In the 1951 reference book, American Novelists of Today, it says of Eric Hatch, “He writes entertaining popular novels which are enlivened by a pleasant vein of humor and by light, satirical characterizations.” This is a polite academic way of saying, “Eric Hatch writes screwball comedies.”
Screwball comedies such as “Bringing Up Baby” and “Mr. and Mrs. Smith” were staples of Hollywood film-making in the 1930s and 1940s and a few are now considered among the finest examples of the art. The situations of screwball comedies were usually ridiculous–mistaken identities, cross-dressing, assumed crimes (the same sort of things that worked for Aristophanes and Shakespeare)–but there is one constant: silly idle rich people.
Well, this is exactly the same raw material Eric Hatch mined in nearly 20 novels written between 1928 and the early 1970s–most of them in the first twenty years of that time. It’s no coincidence that the one novel for which Hatch is likely to be remembered today–My Man Godfrey–was made into one of the greatest of all Hollywood screwball comedies. Five Days (later retitled Five Nights when issued as a Bantam paperback in 1948, mainly to play up the sex angle) is a perfect example.
As the book opens, Beadleston Preece, known in the papers as the “Millionaire Sportsman”, sits dejected on the terrace of his Long Island mansion as night falls. The auctioneers’ men haved just hauled off all his belongings. For reasons he little comprehends, his fortune, so his broker tells him, has evaporated in the stock market and he is now penniless. He begins to think his only recourse is to go up to his bedroom and hang himself when he turns to find a man holding a gun on him.
He turns out to be a burglar all set to rob the house. Preece breaks the bad news to him and soon Swazey (Lionel Stander, if Hollywood had gotten around to filming this) is commiserating alongside. “Say,” Swazey interjects, “did you beat up dis guy what lost your chink for you?” And soon, thanks to Swazey’s immoral leadership, the two are sneaking onto the stock broker’s estate and stealing his fifty-foot yacht.
Over the course of the next five days (or nights, depending on which edition you’re reading), Preece and Swazey manage to accumulate a small band of fellow runaways, including an Episcopalian bishop, a debutante, a girl from the Jersey waterfront, and the unhappy husband of patent-medicine heiress. Their ramblings around Long Island and New York City waters takes them to such fixtures of East Coast society as the Harvard-Yale Regatta and a lavish dinner dance in Newport. And there a few more crimes, such as a break-in at a fancy Newport dress shop, all pulled off with the lightest of excuses and consciences, and lots of hot and cold running booze.
As I read Five Days, I kept picturing the unmade film version. Preece would have to be played by someone with the right touch of naivete–Joel McCrea, probably. Mary from Jersey would have to be young and a bit street-smart–Ginger Roger would be too old, Betty Hutton too young. Bishop Hartley would have to someone with a nice balance of propriety and mischief–Edward Everett Horton, maybe. Lewis Stone, probably not–not mischievous enough.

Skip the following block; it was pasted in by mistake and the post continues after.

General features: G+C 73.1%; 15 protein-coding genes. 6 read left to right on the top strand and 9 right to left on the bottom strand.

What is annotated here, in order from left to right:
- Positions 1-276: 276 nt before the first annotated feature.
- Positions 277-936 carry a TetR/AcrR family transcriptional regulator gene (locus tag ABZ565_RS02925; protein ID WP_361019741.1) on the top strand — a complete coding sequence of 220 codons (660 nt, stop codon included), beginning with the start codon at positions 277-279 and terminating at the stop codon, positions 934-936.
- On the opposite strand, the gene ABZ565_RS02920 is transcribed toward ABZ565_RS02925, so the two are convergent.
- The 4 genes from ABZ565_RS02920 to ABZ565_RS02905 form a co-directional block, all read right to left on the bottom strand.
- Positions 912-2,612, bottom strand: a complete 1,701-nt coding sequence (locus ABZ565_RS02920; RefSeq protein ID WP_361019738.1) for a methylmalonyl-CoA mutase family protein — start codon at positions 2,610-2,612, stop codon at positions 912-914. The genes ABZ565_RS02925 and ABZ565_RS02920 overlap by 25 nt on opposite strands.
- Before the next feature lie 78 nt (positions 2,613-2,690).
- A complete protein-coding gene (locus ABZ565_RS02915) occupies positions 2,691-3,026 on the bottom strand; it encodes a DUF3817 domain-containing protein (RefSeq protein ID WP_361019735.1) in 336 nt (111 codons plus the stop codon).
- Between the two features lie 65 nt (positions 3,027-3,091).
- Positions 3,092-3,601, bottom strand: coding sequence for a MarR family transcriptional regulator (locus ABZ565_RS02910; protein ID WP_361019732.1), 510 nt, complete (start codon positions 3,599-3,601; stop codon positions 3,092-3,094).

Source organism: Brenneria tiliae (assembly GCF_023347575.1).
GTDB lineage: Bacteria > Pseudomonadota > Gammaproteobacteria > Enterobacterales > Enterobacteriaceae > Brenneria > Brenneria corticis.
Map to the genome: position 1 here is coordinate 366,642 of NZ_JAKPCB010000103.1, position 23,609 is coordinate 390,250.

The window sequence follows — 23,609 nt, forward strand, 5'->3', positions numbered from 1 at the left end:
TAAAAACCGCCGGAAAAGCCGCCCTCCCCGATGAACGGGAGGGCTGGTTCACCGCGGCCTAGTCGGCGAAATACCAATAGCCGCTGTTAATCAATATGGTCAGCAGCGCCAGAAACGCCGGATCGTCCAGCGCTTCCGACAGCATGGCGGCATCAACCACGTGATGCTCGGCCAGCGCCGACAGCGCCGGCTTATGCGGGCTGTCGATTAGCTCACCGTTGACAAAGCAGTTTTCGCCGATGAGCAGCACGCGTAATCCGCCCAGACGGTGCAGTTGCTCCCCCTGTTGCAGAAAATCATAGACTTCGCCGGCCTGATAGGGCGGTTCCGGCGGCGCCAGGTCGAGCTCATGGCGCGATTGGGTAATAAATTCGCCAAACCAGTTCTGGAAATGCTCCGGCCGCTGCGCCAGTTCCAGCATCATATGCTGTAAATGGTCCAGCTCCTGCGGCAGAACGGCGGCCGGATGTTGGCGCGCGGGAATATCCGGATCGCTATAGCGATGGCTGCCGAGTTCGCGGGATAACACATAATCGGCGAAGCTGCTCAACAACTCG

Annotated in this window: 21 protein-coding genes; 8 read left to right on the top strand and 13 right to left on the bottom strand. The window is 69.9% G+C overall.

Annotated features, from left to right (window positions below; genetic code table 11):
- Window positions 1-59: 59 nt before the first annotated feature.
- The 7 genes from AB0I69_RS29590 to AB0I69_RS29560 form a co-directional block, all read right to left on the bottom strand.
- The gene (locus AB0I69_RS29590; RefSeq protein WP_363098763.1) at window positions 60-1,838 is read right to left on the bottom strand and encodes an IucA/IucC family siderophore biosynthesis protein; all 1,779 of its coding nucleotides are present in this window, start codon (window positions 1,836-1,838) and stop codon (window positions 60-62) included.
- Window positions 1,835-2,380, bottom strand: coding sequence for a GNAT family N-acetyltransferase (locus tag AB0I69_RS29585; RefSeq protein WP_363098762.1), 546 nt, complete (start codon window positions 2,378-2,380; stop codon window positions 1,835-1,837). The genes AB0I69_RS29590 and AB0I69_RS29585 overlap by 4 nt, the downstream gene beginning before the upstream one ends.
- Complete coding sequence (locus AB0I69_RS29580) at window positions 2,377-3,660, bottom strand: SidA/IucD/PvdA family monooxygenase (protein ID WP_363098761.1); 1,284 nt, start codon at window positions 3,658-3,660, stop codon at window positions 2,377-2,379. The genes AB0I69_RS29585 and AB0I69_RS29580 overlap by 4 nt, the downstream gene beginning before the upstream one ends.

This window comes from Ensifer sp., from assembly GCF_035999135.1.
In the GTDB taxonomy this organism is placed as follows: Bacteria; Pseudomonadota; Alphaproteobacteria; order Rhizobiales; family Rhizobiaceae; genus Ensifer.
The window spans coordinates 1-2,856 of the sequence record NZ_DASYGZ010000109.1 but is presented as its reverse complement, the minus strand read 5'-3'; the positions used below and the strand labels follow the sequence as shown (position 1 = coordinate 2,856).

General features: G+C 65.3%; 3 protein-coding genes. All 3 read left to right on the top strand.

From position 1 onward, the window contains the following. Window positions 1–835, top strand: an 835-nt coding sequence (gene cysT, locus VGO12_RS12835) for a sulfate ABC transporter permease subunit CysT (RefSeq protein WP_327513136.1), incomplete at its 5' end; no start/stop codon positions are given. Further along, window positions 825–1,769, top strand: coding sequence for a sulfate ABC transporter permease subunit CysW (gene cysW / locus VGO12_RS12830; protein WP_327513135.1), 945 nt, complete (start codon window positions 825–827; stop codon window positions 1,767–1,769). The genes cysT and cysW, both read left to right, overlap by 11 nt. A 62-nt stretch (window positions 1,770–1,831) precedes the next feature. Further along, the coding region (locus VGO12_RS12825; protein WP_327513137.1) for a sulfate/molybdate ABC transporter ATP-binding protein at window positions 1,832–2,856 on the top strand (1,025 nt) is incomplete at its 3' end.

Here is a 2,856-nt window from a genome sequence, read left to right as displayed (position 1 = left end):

“Move over, Wodehouse! Make room for Eric Hatch,” wrote a reviewer of one of Eric Hatch’s early novels, and there’s a lot of truth in that statement. P. G. Wodehouse’s reputation is now well-fixed in the literary firmament, despite the utterly frivolous nature of all his work and that bit of unpleasantness during his time in Nazi-occupied France. Yet one can easily argue that much of Hatch’s work shares the same characteristics that have enabled Wodehouse’s work to survive the test of time. The classic Wodehouse novel sits somewhere in the ambiguous zone between the end of the Great War and the start of the Great Depression. Hatch’s period sites about a decade or so later, between the end of Prohibition and the introduction of television. Both build on a solid bedrock of silly, idle, but fundamentally good-natured and tolerant rich people and working class characters with rough exteriors and hearts of gold.
Hatch’s characters aren’t quite as prim as Wodehouse’s. They drink and smoke and break a law or two along the way. And I can’t imagine a Wodehouse woman muttering “Itch-bay” to a shrewish wife, as one of Hatch’s does. But Hatch’s novels have the same sense of being fixed in a particular period while managing to seem timeless, and I have to say I did actually find myself chuckling at a number of points throughout the book. If things in the world were just, which they aren’t, we would see Five Days, Road Show, and Little Darling sitting a few feet down the shelves from The Inimitable Jeeves. But if the rest of the world can’t manage to figure this out, that won’t keep me from giving a few more of Eric Hatch’s novels a try.
Five Days, by Eric Hatch
Boston: Little, Brown and Company, 1933